CIA Chief: We’ll Spy on You Through Your Dishwasher
eugen at leitl.org
Thu Apr 5 08:48:23 PDT 2012
CIA Chief: Webll Spy on You Through Your Dishwasher
By Spencer Ackerman March 15, 2012 | 5:35 pm |
Categories: Info War, Spies, Secrecy and Surveillance
CIA Director David Petraeus unwinds with some Wii Golf, 2008. Photo:
More and more personal and household devices are connecting to the internet,
from your television to your car navigation systems to your light switches.
CIA Director David Petraeus cannot wait to spy on you through them.
Earlier this month, Petraeus mused about the emergence of an bInternet of
Thingsb b that is, wired devices b at a summit for In-Q-Tel, the CIAbs
venture capital firm. bbTransformationalb is an overused word, but I do
believe it properly applies to these technologies,b Petraeus enthused,
bparticularly to their effect on clandestine tradecraft.b
All those new online devices are a treasure trove of data if youbre a bperson
of interestb to the spy community. Once upon a time, spies had to place a bug
in your chandelier to hear your conversation. With the rise of the bsmart
home,b youbd be sending tagged, geolocated data that a spy agency can
intercept in real time when you use the lighting app on your phone to adjust
your living roombs ambiance.
bItems of interest will be located, identified, monitored, and remotely
controlled through technologies such as radio-frequency identification,
sensor networks, tiny embedded servers, and energy harvesters b all connected
to the next-generation internet using abundant, low-cost, and high-power
computing,b Petraeus said, bthe latter now going to cloud computing, in many
areas greater and greater supercomputing, and, ultimately, heading to quantum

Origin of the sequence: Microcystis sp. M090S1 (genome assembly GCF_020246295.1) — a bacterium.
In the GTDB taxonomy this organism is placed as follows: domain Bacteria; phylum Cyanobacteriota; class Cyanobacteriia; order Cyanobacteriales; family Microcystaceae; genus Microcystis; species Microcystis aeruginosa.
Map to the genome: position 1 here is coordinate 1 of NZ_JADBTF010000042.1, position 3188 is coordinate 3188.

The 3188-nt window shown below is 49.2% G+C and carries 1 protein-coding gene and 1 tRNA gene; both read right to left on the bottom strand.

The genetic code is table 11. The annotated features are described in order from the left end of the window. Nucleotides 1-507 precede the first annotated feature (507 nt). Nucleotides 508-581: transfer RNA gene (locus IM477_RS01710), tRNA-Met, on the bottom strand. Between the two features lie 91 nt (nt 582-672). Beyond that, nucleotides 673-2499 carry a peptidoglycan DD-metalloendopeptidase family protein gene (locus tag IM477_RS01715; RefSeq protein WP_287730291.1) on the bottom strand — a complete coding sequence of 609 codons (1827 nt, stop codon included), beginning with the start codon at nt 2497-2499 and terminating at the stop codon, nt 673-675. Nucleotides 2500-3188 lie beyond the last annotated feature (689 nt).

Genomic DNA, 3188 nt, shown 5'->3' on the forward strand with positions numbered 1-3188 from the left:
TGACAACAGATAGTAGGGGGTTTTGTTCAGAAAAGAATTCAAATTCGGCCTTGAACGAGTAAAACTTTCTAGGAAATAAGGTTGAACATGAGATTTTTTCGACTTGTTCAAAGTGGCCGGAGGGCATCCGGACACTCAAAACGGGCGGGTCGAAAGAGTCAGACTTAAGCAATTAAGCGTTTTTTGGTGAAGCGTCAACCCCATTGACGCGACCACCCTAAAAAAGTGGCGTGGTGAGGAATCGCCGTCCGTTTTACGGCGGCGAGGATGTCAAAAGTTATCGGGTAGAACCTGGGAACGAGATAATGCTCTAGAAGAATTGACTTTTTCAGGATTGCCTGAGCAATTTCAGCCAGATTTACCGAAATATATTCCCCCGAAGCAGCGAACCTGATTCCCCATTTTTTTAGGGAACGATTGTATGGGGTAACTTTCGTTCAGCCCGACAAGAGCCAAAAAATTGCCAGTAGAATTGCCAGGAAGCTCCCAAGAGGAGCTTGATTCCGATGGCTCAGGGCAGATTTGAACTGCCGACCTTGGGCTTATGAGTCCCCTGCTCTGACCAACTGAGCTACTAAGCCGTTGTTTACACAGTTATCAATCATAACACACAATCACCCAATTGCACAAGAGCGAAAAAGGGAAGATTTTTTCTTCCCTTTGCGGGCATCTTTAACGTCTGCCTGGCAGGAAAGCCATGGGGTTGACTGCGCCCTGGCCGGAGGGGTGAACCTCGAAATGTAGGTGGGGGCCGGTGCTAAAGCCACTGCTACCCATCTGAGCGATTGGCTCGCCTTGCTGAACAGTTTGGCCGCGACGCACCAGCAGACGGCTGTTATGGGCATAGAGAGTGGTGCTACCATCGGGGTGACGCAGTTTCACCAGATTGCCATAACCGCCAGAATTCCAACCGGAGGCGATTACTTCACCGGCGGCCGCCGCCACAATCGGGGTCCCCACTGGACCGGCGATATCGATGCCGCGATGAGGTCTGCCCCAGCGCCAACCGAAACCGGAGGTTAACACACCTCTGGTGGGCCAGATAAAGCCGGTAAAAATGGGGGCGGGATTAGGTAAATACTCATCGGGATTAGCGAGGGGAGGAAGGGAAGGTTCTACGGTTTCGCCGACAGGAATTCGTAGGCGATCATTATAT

Petraeus allowed that these household spy devices bchange our notions of
secrecyb and prompt a rethink of bour notions of identity and secrecy.b All
of which is true b if convenient for a CIA director.
The CIA has a lot of legal restrictions against spying on American citizens.
But collecting ambient geolocation data from devices is a grayer area,
especially after the 2008 carve-outs to the Foreign Intelligence Surveillance
Act. Hardware manufacturers, it turns out, store a trove of geolocation data;
and some legislators have grown alarmed at how easy it is for the government
to track you through your phone or PlayStation.
Thatbs not the only data exploit intriguing Petraeus. Hebs interested in
creating new online identities for his undercover spies b and sweeping away
the bdigital footprintsb of agents who suddenly need to vanish.
bProud parents document the arrival and growth of their future CIA officer in
all forms of social media that the world can access for decades to come,b
Petraeus observed. bMoreover, we have to figure out how to create the digital
footprint for new identities for some officers.b
Itbs hard to argue with that. Online cache is not a spybs friend. But
Petraeus has an inadvertent pal in Facebook.
Why? With the arrival of Timeline, Facebook made it super-easy to backdate
your online history. Barack Obama, for instance, hasnbt been on Facebook
since his birth in 1961. Creating new identities for CIA non-official cover
operatives has arguably never been easier. Thank Zuck, spies. Thank Zuck.
Danger Room senior reporter Spencer Ackerman recently won the 2012 National
Magazine Award for Reporting in Digital Media.
Follow @attackerman and @dangerroom on Twitter.
Tags: CIA, David Petraeus, Facebook, In-Q-Tel, Info War
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